More on FMS Modernization: Second Industry Report Highlights State Department’s Role

June 16, 2023

WHAT: In a prior alert, we discussed a report from the Aerospace Industries Association (AIA), National Defense Industrial Association (NDIA), and Professional Services Council (PSC) presented to a U.S. Department of Defense (DOD) Tiger Team on modernizing the Foreign Military Sales (FMS) program. On June 8, the AIA, NDIA, and PSC released a second report on defense trade modernization, this time primarily targeted at the U.S. Department of State’s (DOS) Bureau of Political Military Affairs.

According to the second report, the U.S. National Security Strategy (NSS) and the Conventional Arms Transfer (CAT) Policy prioritize maintaining the United States’ competitive advantage in the face of strategic competition from Russia and China (our discussion of the Biden Administration’s CAT Policy can be read here), and industry is a vital component to achieving national security objectives. However, both government stakeholders and industry professionals agree that the defense trade process is resource intensive, and that DOS needs to institutionalize efficiency and capability to surge operations to keep up with current demands.

Believing that meeting the demands of today’s global security landscape requires innovative ways the United States thinks about its leadership in defense trade, the latest report identifies five additional core themes for modernizing the FMS and defense trade system. We summarize the core themes and highlight key recommendations below. For a complete explanation of the themes and recommendations, view the full report here.

Strengthen Defense Trade Leadership and Resourcing

To give defense trade greater attention, focus, and prioritization, DOS should elevate and reemphasize defense trade as a critical mission area and commit the necessary resources to its success.

DOS needs to invest in defense trade workforce development, and to do so it should consider establishing special hiring authorities to grow the number and expertise of defense trade professionals and establish training programs, fellowships, and workshops that incentivize career growth for trade specialists.

The Directorate of Defense Trade Controls (DDTC) is hampered by staffing issues, so DOS should ensure the job codes attributed to licensing officers reflect the necessary skills, consider outsourcing and/or procuring contractor support to handle routine licensing, and implement a modern framework for routine procedural licensing that allows professional licensing officers to focus on requests relevant to foreign policy and national security.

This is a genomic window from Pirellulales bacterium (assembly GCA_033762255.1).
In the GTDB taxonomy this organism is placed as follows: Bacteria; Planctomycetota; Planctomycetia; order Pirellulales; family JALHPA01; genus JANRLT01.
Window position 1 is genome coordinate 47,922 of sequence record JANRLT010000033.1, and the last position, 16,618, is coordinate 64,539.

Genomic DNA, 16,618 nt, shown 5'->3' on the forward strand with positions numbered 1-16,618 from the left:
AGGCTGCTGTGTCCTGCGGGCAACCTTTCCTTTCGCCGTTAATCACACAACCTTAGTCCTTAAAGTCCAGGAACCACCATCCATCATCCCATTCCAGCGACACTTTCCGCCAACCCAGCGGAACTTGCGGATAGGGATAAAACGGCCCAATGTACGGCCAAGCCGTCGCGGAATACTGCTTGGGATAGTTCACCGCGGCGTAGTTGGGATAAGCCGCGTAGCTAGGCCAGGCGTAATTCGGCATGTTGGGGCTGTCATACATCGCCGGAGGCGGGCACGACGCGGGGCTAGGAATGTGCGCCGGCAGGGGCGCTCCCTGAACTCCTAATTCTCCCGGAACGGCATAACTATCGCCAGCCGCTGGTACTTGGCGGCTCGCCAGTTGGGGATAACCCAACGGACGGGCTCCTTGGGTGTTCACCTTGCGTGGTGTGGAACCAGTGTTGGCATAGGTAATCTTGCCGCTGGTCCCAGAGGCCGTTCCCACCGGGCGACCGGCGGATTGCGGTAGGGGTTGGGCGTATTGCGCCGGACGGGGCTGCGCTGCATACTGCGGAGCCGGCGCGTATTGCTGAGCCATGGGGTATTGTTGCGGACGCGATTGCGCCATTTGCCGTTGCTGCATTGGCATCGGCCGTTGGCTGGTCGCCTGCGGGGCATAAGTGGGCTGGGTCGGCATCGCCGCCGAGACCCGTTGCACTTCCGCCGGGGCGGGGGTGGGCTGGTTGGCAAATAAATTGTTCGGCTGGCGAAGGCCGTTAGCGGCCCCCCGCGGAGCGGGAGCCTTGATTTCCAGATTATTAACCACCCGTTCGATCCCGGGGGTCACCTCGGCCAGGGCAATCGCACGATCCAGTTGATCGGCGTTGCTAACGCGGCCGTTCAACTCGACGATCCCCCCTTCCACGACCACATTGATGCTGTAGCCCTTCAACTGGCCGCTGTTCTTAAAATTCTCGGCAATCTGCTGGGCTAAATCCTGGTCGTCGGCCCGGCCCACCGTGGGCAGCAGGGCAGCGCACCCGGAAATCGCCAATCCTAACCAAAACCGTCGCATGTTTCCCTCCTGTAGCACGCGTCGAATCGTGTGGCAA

Streamline FMS and Commercial Sales Authorities and Management

To accelerate policy decision-making and eliminate indefinite processing of export authorization requests, DOS should establish escalation procedures that include the ability to pause the escalation process when needed, commit to 90-120 day timelines for consideration of International Traffic in Arms Regulations (ITAR) licenses, and establish criteria for when licenses may need to exceed timelines.

Citing its first report to the DOD Tiger Team, the report recommends DOS reserve FMS designation for sensitive and critical capabilities. This means designating only the most sensitive technology as FMS-only, reframing regional security and arms transfers review to begin with a Direct Commercial Sales (DCS) presumption, and establishing a transparent standard and process of review for FMS-only designations.

To mitigate the challenges and barriers for supporting dual-use items subject to the Arms Export Control Act (AECA), authorities that make dual-use items eligible for more authorization options should be strengthened to reduce the process burden on government, industry, and allies and partners.

Simplify Export Authorizations

To streamline export authorizations, the report recommends DOS establish criteria for pre-decisional marketing licensing approval that would be enabled by DOS and DOD aligning proviso language that approves marketing efforts while indicating technology security and foreign disclosure review are required before additional licensing and not committing to approve final exports under the marketing request.

Additionally, the report recommends revamping the handling of classified export authorizations and provisos to include formal support for electronic transmission of classified export authorizations and creating a process for industry to address purely administrative proviso errors.

Review Congressional Notifications and Rethink Government Funding

Noting that the thresholds and formal notification timeliness for Congressional Notifications (CN) have not been significantly altered in decades, the report recommends reviewing whether the current thresholds and timelines are appropriate and developing best practices to engage industry as FMS and DCS cases are reviewed. An additional recommendation is to update the DOD computing system ELISA with more details regarding the status of export authorization requests and the CN process.

Enhance Government-Industry Information Sharing

DOS should seek input from industry regarding implementation of the recommendations contained in the report and continue dialogue with industry.

WHAT IT MEANS FOR INDUSTRY: As the AIA, NDIA, and PSC continue to produce defense trade modernization reports for various agencies involved in the FMS and DCS processes, substantial changes to those processes seem more likely considering increased strategic competition from China and Russia. Indeed, on June 13, DOD released comprehensive recommendations to strengthen FMS. Thus, contractors should keep an eye out for DOS to do the same in the near future. Stay tuned for an alert on DOD’s FMS recommendations.

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